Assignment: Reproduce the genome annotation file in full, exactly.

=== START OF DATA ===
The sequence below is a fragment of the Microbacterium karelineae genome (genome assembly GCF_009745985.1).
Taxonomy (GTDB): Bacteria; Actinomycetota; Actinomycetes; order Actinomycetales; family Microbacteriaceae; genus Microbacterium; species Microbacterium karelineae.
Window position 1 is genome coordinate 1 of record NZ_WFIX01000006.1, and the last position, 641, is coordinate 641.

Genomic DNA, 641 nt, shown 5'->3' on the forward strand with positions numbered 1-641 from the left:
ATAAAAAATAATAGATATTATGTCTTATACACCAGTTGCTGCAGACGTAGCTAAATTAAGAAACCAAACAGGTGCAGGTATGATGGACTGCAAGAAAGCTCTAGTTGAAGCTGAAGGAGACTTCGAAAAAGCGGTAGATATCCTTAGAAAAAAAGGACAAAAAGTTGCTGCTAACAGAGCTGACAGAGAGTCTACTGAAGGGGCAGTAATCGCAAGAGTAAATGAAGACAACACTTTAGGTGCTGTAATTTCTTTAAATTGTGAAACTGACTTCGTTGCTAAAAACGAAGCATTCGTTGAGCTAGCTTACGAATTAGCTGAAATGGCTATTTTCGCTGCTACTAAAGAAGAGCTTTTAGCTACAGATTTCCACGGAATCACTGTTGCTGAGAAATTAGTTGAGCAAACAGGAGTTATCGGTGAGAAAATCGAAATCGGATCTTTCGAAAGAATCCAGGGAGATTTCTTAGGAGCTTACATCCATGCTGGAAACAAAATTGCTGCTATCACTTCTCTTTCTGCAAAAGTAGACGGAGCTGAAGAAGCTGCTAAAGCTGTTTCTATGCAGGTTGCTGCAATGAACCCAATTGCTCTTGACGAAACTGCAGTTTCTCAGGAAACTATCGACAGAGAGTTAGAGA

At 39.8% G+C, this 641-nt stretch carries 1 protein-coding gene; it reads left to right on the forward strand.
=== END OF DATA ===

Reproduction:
The sequence below is a fragment of the Microbacterium karelineae genome (genome assembly GCF_009745985.1).
Taxonomy (GTDB): Bacteria; Actinomycetota; Actinomycetes; order Actinomycetales; family Microbacteriaceae; genus Microbacterium; species Microbacterium karelineae.
Window position 1 is genome coordinate 1 of record NZ_WFIX01000006.1, and the last position, 641, is coordinate 641.

Genomic DNA, 641 nt, shown 5'->3' on the forward strand with positions numbered 1-641 from the left:
ATAAAAAATAATAGATATTATGTCTTATACACCAGTTGCTGCAGACGTAGCTAAATTAAGAAACCAAACAGGTGCAGGTATGATGGACTGCAAGAAAGCTCTAGTTGAAGCTGAAGGAGACTTCGAAAAAGCGGTAGATATCCTTAGAAAAAAAGGACAAAAAGTTGCTGCTAACAGAGCTGACAGAGAGTCTACTGAAGGGGCAGTAATCGCAAGAGTAAATGAAGACAACACTTTAGGTGCTGTAATTTCTTTAAATTGTGAAACTGACTTCGTTGCTAAAAACGAAGCATTCGTTGAGCTAGCTTACGAATTAGCTGAAATGGCTATTTTCGCTGCTACTAAAGAAGAGCTTTTAGCTACAGATTTCCACGGAATCACTGTTGCTGAGAAATTAGTTGAGCAAACAGGAGTTATCGGTGAGAAAATCGAAATCGGATCTTTCGAAAGAATCCAGGGAGATTTCTTAGGAGCTTACATCCATGCTGGAAACAAAATTGCTGCTATCACTTCTCTTTCTGCAAAAGTAGACGGAGCTGAAGAAGCTGCTAAAGCTGTTTCTATGCAGGTTGCTGCAATGAACCCAATTGCTCTTGACGAAACTGCAGTTTCTCAGGAAACTATCGACAGAGAGTTAGAGA

At 39.8% G+C, this 641-nt stretch carries 1 protein-coding gene; it reads left to right on the forward strand.